Tenco is one of New Zealand’s largest exporters of forest products. We have built to this position since 1991 when the company was set up to export lumber to growing Asian export markets. Experience and reputation count; from small beginnings Tenco has become the largest independent exporter of New Zealand lumber and New Zealand’s 4th largest log exporter. Tenco has a regular shipping program of their own log vessels and in combination with these and other ships currently calls at 7 New Zealand ports (5 North Island and 2 South Island).
Tenco buys standing forests. Tenco currently has a number of forests which they purchased at harvestable age to log over a number of years for export and domestic markets. Tenco also regularly buys smaller tracts of forest to harvest immediately or immature forests to hold until harvest time. Tenco is interested in broadening the base of owners from whom it purchases forests and stands of trees. A deal with Tenco is a certain transaction. The owner and Tenco will agree on a value of the tree crop and then Tenco will pay this amount to the owner either in a lump sum amount or on rate per volume unit out-turn from the forest depending on the nature of the tree crop.
Tenco knows there are a lot of farmers who have trees that are close or ready to harvest and will be asking themselves how they should proceed with the sale of their trees. For some farmers the kind of certain transaction with money in the bank could well be appealing. Tenco is actively interested in buying harvestable forests or trees from areas including all the North Island (except the Gisborne and East Coast districts) and Nelson & Marlborough in the South Island .
If you own a forest in this area (16 years and older) and are ready to enter into this kind of agreement Tenco is interested to develop something with you.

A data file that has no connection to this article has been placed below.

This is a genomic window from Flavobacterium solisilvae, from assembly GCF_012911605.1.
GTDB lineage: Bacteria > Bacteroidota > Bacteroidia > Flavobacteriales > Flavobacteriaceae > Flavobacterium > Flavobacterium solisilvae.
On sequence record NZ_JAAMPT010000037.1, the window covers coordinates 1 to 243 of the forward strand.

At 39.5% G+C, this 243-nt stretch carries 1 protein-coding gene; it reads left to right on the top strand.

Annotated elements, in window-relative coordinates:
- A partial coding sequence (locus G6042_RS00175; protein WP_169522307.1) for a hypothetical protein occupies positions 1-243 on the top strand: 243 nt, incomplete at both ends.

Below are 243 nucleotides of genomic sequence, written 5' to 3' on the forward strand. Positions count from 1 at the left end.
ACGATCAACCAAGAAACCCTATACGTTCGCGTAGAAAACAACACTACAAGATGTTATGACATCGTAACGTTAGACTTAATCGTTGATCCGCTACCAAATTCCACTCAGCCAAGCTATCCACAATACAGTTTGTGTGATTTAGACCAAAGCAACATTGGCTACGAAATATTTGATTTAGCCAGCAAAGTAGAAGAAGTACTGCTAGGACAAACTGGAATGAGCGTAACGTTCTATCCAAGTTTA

Please contact: Josh.Bannan@tenco.co.nz
Work: +64 7 357 5356 Mobile: +64 21 921 595 www.tenco.co.nz
Advisory group has the right mix for huge land use challenge
The Forest Owners Association President Peter Weir says Shane Jones’ just announced Advisory group has the right mix of forest industry background and experience to take the industry forward into potentially vast expansion in the decades ahead.
“Government by itself can’t achieve planting an extra half million hectares of trees in the next ten years, and all segments of the industry have to work together to reach that target. It is clear that Shane Jones appreciates this.”
In particular, Peter Weir says the appointment of Warren Parker as the group’s chair will provide leadership with his crucial forest science, conservation and commercial experience.
“Dr Parker’s previous CEO role in Landcare Research and current chair of the Conservation Authority, will count just as much as his immediately previous position as CEO of the forest research body Scion. It’s becoming increasingly clear that the Minister’s Billion Tree plan, will entail both extensive conservation planting and indigenous tree planting.”
“Dr Parker will understand the costs and issues of this work. But he will also clearly comprehend the need for most, though certainly not all, of the trees to comprise current commercial species.”
“Radiata pines easily outperform indigenous trees with their quick carbon capture abilities, and, under the proposed carbon averaging in the New Zealand Emissions Trading Scheme regime, such trees will provide early cashflow and a healthy economic return for landowners with no harvest liability. Douglas-fir and Redwood are also outstanding for long term carbon sequestration and income.”
Peter Weir says there is strong Maori representation on the advisory panel as well, which he says represents recognition of the growing and crucial participation of Maori as landowners and forest workers.
“Dr Charlotte Severne stands out as leading the way for iwi to develop their forest and associated land interests. She chairs the Lake Rotoarira Forest Trust which is a long way down the track to developing Maori forestry as a long term, sustainable, profitable and integrated land use.”
“Likewise, Gina Solomon’s experience as director of the QE II National Trust and her involvement with a leading example of community agreements on resource use, the Kaikoura Marine Guardians Te Korowai o Te o Karokura, will be a valuable contribution to the group’s work.”
For further information contact Peter Weir 027 454 7873